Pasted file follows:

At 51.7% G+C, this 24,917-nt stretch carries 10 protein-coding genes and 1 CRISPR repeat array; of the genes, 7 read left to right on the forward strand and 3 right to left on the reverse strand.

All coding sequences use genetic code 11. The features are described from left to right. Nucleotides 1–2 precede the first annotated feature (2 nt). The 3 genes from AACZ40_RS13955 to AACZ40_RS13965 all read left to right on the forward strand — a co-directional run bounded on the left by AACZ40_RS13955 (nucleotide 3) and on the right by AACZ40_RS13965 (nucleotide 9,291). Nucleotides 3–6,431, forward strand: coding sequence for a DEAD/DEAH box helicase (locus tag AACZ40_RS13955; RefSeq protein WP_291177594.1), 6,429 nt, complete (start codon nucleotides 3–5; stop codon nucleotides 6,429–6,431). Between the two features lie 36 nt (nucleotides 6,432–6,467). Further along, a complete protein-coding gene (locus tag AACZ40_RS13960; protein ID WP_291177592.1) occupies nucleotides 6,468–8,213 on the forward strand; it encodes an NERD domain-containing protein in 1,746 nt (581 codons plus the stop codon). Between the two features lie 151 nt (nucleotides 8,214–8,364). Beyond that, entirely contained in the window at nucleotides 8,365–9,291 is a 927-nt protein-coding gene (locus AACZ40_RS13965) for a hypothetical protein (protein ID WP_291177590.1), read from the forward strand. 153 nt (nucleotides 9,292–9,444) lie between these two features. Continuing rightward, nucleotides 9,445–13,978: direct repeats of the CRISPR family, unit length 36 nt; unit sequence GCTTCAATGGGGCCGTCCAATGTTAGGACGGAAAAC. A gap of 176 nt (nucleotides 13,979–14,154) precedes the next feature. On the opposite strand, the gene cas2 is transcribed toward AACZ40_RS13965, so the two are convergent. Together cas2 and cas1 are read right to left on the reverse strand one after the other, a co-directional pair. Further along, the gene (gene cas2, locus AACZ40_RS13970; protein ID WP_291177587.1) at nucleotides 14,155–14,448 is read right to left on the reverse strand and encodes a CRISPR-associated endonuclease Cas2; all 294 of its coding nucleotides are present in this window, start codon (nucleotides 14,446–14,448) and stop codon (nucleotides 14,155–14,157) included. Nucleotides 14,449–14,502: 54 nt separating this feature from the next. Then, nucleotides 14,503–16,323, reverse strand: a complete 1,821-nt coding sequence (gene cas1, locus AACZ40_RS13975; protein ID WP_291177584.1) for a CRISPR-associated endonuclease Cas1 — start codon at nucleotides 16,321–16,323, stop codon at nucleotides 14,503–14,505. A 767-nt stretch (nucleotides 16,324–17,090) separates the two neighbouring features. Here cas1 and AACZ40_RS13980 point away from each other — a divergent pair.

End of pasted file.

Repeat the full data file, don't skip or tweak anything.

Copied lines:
At 51.7% G+C, this 24,917-nt stretch carries 10 protein-coding genes and 1 CRISPR repeat array; of the genes, 7 read left to right on the forward strand and 3 right to left on the reverse strand.

All coding sequences use genetic code 11. The features are described from left to right. Nucleotides 1–2 precede the first annotated feature (2 nt). The 3 genes from AACZ40_RS13955 to AACZ40_RS13965 all read left to right on the forward strand — a co-directional run bounded on the left by AACZ40_RS13955 (nucleotide 3) and on the right by AACZ40_RS13965 (nucleotide 9,291). Nucleotides 3–6,431, forward strand: coding sequence for a DEAD/DEAH box helicase (locus tag AACZ40_RS13955; RefSeq protein WP_291177594.1), 6,429 nt, complete (start codon nucleotides 3–5; stop codon nucleotides 6,429–6,431). Between the two features lie 36 nt (nucleotides 6,432–6,467). Further along, a complete protein-coding gene (locus tag AACZ40_RS13960; protein ID WP_291177592.1) occupies nucleotides 6,468–8,213 on the forward strand; it encodes an NERD domain-containing protein in 1,746 nt (581 codons plus the stop codon). Between the two features lie 151 nt (nucleotides 8,214–8,364). Beyond that, entirely contained in the window at nucleotides 8,365–9,291 is a 927-nt protein-coding gene (locus AACZ40_RS13965) for a hypothetical protein (protein ID WP_291177590.1), read from the forward strand. 153 nt (nucleotides 9,292–9,444) lie between these two features. Continuing rightward, nucleotides 9,445–13,978: direct repeats of the CRISPR family, unit length 36 nt; unit sequence GCTTCAATGGGGCCGTCCAATGTTAGGACGGAAAAC. A gap of 176 nt (nucleotides 13,979–14,154) precedes the next feature. On the opposite strand, the gene cas2 is transcribed toward AACZ40_RS13965, so the two are convergent. Together cas2 and cas1 are read right to left on the reverse strand one after the other, a co-directional pair. Further along, the gene (gene cas2, locus AACZ40_RS13970; protein ID WP_291177587.1) at nucleotides 14,155–14,448 is read right to left on the reverse strand and encodes a CRISPR-associated endonuclease Cas2; all 294 of its coding nucleotides are present in this window, start codon (nucleotides 14,446–14,448) and stop codon (nucleotides 14,155–14,157) included. Nucleotides 14,449–14,502: 54 nt separating this feature from the next. Then, nucleotides 14,503–16,323, reverse strand: a complete 1,821-nt coding sequence (gene cas1, locus AACZ40_RS13975; protein ID WP_291177584.1) for a CRISPR-associated endonuclease Cas1 — start codon at nucleotides 16,321–16,323, stop codon at nucleotides 14,503–14,505. A 767-nt stretch (nucleotides 16,324–17,090) separates the two neighbouring features. Here cas1 and AACZ40_RS13980 point away from each other — a divergent pair.